How Prince Harry and Meghan Markle's Lilibet Baby Name Led to Knife-Edge Legal Standoff

Prince Harry must decide whether to sue the BBC over a story from a "palace source" about the name of his baby daughter Lilibet.

The Duke of Sussex was dragged into a transatlantic briefing war yesterday over what he had told Queen Elizabeth II about his plan to borrow her childhood nickname for his second child.

Even as Harry and Meghan entered day six with their newborn daughter, the couple's lawyers were called on to send a letter to U.K. newspapers warning them not to repeat the BBC's allegations.

The Schillings warning letter described the BBC's coverage as "false and defamatory" but the broadcaster did not remove the references in its online story.

Jonny Dymond, the BBC's royal correspondent, quoted a palace source saying the couple had "never asked" the queen's permission to use her nickname.

Queen Elizabeth II and Prince Harry
Elizabeth II delivers the Queen's Speech during the state opening of parliament on May 11. Her grandson Prince Harry on stage during the taping of the "Vax Live" fundraising concert in Inglewood, California, on May 2. CHRIS JACKSON/GETTY IMAGES AND VALERIE MACON/AFP/Getty Images

The couple issued a strongly worded rebuttal, with their spokesperson saying Harry had told his grandmother they hoped to name their daughter Lilibet and would not have gone ahead if the queen had not been supportive.

However, if the couple now follow through by suing the BBC, they risk dragging Elizabeth and Buckingham Palace into the stand-off.

Amber Melville-Brown, of international law firm Withers, told Newsweek: "Harry and Meghan's complaint to the BBC is one of the shortest complaint letters I've seen.

"It might as well have read 'Dear Sirs, Re your article about the Lilibet name—no! Yours faithfully.'

"The two-sentence letter refers to the headline of the offending article and then asserts that the article is false and defamatory and the allegations within it should not be repeated.

"But in defamation matters, the devil is in the detail. It is usual when setting out the words about which one is complaining also to say what you allege those words actually mean to the reader, and why they are false and defamatory."

She added: "The article of complaint currently remains online. Whether yet another foray into the legal fray awaits for the new parents, and this newly litigious couple, or whether they feel they have done enough by making their point with the BBC, and with the rest of the world via the reports of the complaint, remains to be seen."

Lilibet Diana Mountbatten-Windsor, who will be known as "Lili", was born at 11.40 a.m. on Friday in Santa Barbara. The duke and duchess had two quiet days with the baby and her older brother Archie before announcing her birth on Sunday.

Less than an hour later, Daily Telegraph columnist Julie Burchill was accused of racism for tweeting that the couple should have named the baby "Georgina Floydina." She later told her Facebook followers she had been fired for the comment, although the Telegraph disputes this.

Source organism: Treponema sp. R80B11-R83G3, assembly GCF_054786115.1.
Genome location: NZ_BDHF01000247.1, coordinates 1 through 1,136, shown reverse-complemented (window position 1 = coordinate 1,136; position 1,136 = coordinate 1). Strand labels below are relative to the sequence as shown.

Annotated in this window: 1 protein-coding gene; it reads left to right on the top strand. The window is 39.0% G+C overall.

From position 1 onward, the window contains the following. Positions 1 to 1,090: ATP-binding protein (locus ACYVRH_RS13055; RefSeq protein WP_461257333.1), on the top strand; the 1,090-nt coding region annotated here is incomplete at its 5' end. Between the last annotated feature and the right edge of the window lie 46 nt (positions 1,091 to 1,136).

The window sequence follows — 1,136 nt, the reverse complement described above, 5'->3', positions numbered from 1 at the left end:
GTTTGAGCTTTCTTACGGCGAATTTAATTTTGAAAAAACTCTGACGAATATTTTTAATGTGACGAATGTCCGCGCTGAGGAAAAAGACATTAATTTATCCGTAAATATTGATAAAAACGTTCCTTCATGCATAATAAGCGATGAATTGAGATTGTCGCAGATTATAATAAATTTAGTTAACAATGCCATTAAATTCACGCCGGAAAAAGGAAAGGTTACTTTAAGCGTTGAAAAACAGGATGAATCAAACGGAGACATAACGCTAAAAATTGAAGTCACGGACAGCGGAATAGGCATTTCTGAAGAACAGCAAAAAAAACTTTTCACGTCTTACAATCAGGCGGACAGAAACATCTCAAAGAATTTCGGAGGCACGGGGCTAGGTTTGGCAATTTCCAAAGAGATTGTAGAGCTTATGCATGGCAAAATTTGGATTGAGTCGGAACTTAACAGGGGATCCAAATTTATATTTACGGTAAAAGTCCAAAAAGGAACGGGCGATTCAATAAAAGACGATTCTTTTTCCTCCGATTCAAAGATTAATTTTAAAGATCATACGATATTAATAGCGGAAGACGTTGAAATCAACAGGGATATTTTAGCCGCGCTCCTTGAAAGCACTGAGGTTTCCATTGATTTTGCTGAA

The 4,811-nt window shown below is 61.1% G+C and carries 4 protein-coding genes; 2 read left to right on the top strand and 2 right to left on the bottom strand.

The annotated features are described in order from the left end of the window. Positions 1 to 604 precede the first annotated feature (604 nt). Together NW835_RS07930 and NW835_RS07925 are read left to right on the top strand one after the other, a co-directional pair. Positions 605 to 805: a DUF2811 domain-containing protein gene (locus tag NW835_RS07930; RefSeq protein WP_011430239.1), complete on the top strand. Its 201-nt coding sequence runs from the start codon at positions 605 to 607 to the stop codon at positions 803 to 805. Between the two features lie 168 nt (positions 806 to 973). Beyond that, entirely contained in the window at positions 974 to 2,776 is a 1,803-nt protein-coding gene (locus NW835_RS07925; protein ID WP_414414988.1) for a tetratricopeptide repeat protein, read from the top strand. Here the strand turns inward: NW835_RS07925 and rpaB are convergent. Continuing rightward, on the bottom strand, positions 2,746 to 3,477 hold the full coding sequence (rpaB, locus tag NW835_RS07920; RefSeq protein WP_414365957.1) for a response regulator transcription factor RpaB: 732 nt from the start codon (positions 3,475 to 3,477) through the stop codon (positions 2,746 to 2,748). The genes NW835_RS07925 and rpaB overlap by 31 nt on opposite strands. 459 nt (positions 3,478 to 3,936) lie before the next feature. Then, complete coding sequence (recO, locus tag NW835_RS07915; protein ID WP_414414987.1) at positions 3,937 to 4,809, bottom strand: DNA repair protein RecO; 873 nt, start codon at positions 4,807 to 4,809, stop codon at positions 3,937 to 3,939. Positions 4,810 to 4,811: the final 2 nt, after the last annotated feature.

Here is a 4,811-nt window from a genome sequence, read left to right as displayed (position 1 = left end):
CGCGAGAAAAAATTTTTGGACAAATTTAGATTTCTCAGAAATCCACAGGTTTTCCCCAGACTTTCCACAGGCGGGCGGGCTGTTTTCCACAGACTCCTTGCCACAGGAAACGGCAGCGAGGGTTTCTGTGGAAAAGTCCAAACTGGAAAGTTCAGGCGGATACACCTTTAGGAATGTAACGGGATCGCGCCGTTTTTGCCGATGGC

On Monday, an article appeared in The Times of London that read: "It is understood that the Queen was informed by the duke that her 11th great-grandchild would be named after her."

The Times report was mentioned in the BBC's coverage as a possible trigger for the palace source's intervention.

The BBC article led Harry and Meghan's spokesperson to go on the record, telling Newsweek: "The duke spoke with his family in advance of the announcement. In fact, his grandmother was the first family member he called.

"During that conversation, he shared their hope of naming their daughter Lilibet in her honor.

"Had she not been supportive, they would not have used the name."

The BBC subsequently added this statement to its story but did not remove the claims from the palace source.

Ingrid Seward, author of Prince Philip Revealed, said: "It seems to me it's a slight juxtaposition of words here. Obviously Harry rang the queen and obviously he told her, but whether or not he asked her I don't think we're ever going to know."

She added: "I think Harry just has to calm down now. I think he's involving his grandmother too much.

"I think he just has to say OK, fine, we've got the correction. I don't like the BBC anyway so anything they're going to do is going to be wrong.

"Let's just leave it at that because the more they fuss and fret the worse it's going to get. That would be fine if it was just them, but it involves the queen as well. The palace would have advised them not to pursue this one.

"I don't think they will sue. I think it must make their lives a complete misery to have all these litigations. It's really nasty to have a lot of litigations flying around.

"I don't think this would have been authorised by the queen."

Editor's Picks

Newsweek cover
  • Newsweek magazine delivered to your door
  • Unlimited access to
  • Ad free experience
  • iOS and Android app access
  • All newsletters + podcasts
Newsweek cover
  • Unlimited access to
  • Ad free experience
  • iOS and Android app access
  • All newsletters + podcasts